This morning I had the pleasure of touring the Hamilton Animal Shelter with Councillor Aidan Johnson (Ward 1) and Ken Leendertse from the City of Hamilton. We were there for several hours with the purpose of trying to come to a greater understanding of what role the shelter plays in our city. I was there, of course, to put visuals to the lessons learned.
I will be honest with you, I expected to leave with a broken heart, and in all likelihood to shed a tear afterwards as I sat in my car. I truly had no idea what I was walking into. Instead, I left there with a huge smile on my face, overwhelmed by the incredible work that has been done with precious few resources by the people involved, thrilled to learn that they operate the shelter in a manner which other shelters look to as a model for efficiency, and with the hope that their future initiatives will be supported by our city so that they can continue to refine the incredible organization that they run.
Some facts. Animal shelters are not JUST a place for lost animals to turn up and hopefully be returned to their owners. Our shelter currently is playing a crucial role in gathering data to track a possible Rabies outbreak that has been well documented in the media, and because of their hard work, patterns have emerged and a lid will be placed on this problem eventually. I was overjoyed to learn that in the year 2015 not a single animal was euthanized due to space restrictions. This may sound elementary to many of you but if truth is told, this is often a very very sad and heartbreaking aspect of this business, a business beholden to budgets that are not in fact unlimited. For a city this size to be able to make this claim is remarkable, if not astonishing. 2015, a banner year indeed. Another important point of note, their hard work in improving our cities licensing of dogs has drastically improved the return rate of found pooches. This was a program that they pushed hard and the data is there to prove its effectiveness. Fantastic stuff.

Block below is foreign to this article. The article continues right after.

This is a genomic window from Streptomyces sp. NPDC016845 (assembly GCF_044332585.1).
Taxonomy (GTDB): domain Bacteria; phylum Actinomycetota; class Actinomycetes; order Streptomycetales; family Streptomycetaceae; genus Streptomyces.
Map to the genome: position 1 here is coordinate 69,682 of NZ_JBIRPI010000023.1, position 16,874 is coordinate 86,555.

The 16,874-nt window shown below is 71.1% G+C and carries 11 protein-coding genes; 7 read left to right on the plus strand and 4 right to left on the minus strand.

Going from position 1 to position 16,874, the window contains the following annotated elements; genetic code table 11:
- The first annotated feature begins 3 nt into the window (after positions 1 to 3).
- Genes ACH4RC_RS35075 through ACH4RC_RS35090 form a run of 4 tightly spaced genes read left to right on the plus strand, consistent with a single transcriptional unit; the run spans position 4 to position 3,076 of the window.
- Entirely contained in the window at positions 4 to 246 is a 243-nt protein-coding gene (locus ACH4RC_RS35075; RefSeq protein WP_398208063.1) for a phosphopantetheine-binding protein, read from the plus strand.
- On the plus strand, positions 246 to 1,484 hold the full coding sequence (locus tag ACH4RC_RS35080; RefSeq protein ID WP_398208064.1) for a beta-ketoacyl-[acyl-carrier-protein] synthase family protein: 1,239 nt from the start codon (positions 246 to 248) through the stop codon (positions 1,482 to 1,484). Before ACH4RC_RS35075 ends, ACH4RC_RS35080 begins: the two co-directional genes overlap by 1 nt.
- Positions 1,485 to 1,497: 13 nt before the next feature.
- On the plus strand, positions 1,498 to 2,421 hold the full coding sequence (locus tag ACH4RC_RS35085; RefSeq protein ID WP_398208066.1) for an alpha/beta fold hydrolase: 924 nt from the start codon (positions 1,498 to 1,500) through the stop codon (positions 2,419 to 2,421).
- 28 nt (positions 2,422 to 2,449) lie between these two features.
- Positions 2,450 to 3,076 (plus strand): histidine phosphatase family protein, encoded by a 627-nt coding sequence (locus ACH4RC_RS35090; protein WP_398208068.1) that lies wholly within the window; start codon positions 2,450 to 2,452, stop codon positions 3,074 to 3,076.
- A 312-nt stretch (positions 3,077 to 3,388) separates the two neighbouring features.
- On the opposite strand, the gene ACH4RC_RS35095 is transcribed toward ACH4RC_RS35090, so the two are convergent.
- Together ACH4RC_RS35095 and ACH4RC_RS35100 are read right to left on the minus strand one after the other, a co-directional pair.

However I also learned something troubling, as they are struggling to convince the public to license and microchip their cats and sadly, the return rate of these small furry angels is regrettably low. There is a very unfortunate view that society has on cats, that they are easily replaceable as pets. One of the main problems faced is that animals often come in and out of the shelter within 72 hours, moved on to new places where they can be found new homes, and then they are part of the system, so to speak. The problem is, when an persons cat goes missing, they wait to report it as they just assume that the cat will return, which isn’t always the case. If I can provide you with one important message from my tour of the animal shelter, it is that if your cat goes missing, don’t wait to call them. Call them right away, they are there to help!
I want to thank our city officials for including me in today’s learning tour, and again thank the incredible people that work at our shelter and over-see one of the best operations of its kind in this entire country. Here are some photos from today’s tour: